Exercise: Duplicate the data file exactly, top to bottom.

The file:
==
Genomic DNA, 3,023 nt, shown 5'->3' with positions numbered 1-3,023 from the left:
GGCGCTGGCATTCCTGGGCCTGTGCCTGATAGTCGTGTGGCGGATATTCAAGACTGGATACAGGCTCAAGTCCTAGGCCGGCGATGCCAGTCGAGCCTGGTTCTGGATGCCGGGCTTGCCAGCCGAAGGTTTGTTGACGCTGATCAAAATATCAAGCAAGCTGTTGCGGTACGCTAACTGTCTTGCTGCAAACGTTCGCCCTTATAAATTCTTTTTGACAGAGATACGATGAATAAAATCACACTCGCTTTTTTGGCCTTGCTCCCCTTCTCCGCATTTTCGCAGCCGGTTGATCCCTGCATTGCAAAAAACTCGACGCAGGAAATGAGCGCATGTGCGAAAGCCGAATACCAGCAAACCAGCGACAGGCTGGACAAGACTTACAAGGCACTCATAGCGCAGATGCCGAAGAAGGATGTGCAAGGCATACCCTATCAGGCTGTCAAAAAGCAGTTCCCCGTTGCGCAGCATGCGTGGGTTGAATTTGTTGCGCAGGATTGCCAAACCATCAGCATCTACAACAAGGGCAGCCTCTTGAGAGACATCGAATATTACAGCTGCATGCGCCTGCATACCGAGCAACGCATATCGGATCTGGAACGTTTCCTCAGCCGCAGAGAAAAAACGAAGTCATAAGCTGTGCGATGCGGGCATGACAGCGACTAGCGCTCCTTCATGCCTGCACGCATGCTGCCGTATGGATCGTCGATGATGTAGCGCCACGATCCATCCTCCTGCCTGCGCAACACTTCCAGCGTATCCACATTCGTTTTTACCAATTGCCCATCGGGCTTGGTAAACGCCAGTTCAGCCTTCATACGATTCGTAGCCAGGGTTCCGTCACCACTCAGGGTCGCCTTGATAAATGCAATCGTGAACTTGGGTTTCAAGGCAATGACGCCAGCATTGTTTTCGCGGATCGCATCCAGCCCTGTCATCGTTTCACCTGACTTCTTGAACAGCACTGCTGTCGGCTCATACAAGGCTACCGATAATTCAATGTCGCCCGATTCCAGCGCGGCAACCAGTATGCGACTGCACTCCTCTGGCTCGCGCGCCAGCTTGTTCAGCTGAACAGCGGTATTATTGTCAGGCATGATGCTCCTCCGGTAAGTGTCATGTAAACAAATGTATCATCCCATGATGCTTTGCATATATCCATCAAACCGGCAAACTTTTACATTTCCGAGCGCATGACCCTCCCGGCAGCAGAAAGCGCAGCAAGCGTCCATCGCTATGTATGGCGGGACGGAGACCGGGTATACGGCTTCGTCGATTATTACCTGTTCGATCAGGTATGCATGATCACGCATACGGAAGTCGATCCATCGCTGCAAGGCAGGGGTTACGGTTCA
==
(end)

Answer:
Genomic DNA, 3,023 nt, shown 5'->3' with positions numbered 1-3,023 from the left:
GGCGCTGGCATTCCTGGGCCTGTGCCTGATAGTCGTGTGGCGGATATTCAAGACTGGATACAGGCTCAAGTCCTAGGCCGGCGATGCCAGTCGAGCCTGGTTCTGGATGCCGGGCTTGCCAGCCGAAGGTTTGTTGACGCTGATCAAAATATCAAGCAAGCTGTTGCGGTACGCTAACTGTCTTGCTGCAAACGTTCGCCCTTATAAATTCTTTTTGACAGAGATACGATGAATAAAATCACACTCGCTTTTTTGGCCTTGCTCCCCTTCTCCGCATTTTCGCAGCCGGTTGATCCCTGCATTGCAAAAAACTCGACGCAGGAAATGAGCGCATGTGCGAAAGCCGAATACCAGCAAACCAGCGACAGGCTGGACAAGACTTACAAGGCACTCATAGCGCAGATGCCGAAGAAGGATGTGCAAGGCATACCCTATCAGGCTGTCAAAAAGCAGTTCCCCGTTGCGCAGCATGCGTGGGTTGAATTTGTTGCGCAGGATTGCCAAACCATCAGCATCTACAACAAGGGCAGCCTCTTGAGAGACATCGAATATTACAGCTGCATGCGCCTGCATACCGAGCAACGCATATCGGATCTGGAACGTTTCCTCAGCCGCAGAGAAAAAACGAAGTCATAAGCTGTGCGATGCGGGCATGACAGCGACTAGCGCTCCTTCATGCCTGCACGCATGCTGCCGTATGGATCGTCGATGATGTAGCGCCACGATCCATCCTCCTGCCTGCGCAACACTTCCAGCGTATCCACATTCGTTTTTACCAATTGCCCATCGGGCTTGGTAAACGCCAGTTCAGCCTTCATACGATTCGTAGCCAGGGTTCCGTCACCACTCAGGGTCGCCTTGATAAATGCAATCGTGAACTTGGGTTTCAAGGCAATGACGCCAGCATTGTTTTCGCGGATCGCATCCAGCCCTGTCATCGTTTCACCTGACTTCTTGAACAGCACTGCTGTCGGCTCATACAAGGCTACCGATAATTCAATGTCGCCCGATTCCAGCGCGGCAACCAGTATGCGACTGCACTCCTCTGGCTCGCGCGCCAGCTTGTTCAGCTGAACAGCGGTATTATTGTCAGGCATGATGCTCCTCCGGTAAGTGTCATGTAAACAAATGTATCATCCCATGATGCTTTGCATATATCCATCAAACCGGCAAACTTTTACATTTCCGAGCGCATGACCCTCCCGGCAGCAGAAAGCGCAGCAAGCGTCCATCGCTATGTATGGCGGGACGGAGACCGGGTATACGGCTTCGTCGATTATTACCTGTTCGATCAGGTATGCATGATCACGCATACGGAAGTCGATCCATCGCTGCAAGGCAGGGGTTACGGTTCA